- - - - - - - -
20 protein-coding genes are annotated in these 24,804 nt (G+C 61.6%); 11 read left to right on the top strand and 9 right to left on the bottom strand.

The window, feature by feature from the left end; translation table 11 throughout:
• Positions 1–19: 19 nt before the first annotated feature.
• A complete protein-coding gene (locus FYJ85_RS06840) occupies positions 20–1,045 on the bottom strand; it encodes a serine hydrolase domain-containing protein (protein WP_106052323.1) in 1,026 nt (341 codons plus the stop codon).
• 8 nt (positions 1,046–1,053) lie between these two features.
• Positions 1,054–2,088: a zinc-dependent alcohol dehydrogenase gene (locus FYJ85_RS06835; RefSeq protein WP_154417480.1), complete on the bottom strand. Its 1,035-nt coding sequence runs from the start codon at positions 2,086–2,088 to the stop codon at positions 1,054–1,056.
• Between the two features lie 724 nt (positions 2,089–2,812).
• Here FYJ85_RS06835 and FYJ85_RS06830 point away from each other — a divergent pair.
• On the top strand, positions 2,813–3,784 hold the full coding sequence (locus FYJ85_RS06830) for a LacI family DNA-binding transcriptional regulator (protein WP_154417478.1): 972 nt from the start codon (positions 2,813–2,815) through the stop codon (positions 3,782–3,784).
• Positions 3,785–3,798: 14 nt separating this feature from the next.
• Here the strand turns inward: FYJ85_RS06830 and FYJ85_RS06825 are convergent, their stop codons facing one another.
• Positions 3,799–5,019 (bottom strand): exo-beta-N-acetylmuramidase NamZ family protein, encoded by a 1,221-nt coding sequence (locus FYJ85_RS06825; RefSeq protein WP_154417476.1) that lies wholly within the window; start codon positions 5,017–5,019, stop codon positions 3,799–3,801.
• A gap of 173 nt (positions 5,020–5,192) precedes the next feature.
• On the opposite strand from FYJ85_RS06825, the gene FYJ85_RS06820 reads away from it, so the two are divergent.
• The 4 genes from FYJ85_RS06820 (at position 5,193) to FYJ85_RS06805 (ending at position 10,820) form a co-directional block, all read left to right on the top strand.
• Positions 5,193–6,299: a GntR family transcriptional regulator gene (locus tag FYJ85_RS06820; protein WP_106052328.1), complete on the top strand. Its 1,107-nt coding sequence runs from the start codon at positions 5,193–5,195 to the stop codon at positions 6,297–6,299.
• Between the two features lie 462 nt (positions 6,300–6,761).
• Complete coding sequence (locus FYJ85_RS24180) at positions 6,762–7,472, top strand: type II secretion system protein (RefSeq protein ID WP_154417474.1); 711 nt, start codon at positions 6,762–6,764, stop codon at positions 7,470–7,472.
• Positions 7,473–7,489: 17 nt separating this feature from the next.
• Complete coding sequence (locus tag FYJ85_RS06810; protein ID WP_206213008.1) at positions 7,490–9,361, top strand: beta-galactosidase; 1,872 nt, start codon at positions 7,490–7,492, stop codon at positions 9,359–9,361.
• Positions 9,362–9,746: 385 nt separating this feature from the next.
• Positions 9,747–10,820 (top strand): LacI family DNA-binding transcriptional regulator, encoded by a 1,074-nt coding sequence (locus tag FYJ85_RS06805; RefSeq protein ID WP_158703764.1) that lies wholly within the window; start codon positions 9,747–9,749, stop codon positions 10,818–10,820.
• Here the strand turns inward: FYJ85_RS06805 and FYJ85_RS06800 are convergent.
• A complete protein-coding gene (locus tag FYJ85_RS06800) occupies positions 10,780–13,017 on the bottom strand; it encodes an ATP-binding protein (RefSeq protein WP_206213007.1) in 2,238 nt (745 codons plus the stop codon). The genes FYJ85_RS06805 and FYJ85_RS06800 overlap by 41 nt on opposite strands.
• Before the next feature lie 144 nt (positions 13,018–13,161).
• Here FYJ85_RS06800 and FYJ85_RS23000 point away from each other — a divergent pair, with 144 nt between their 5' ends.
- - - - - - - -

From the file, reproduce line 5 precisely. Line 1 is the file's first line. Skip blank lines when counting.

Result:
• 8 nt (positions 1,046–1,053) lie between these two features.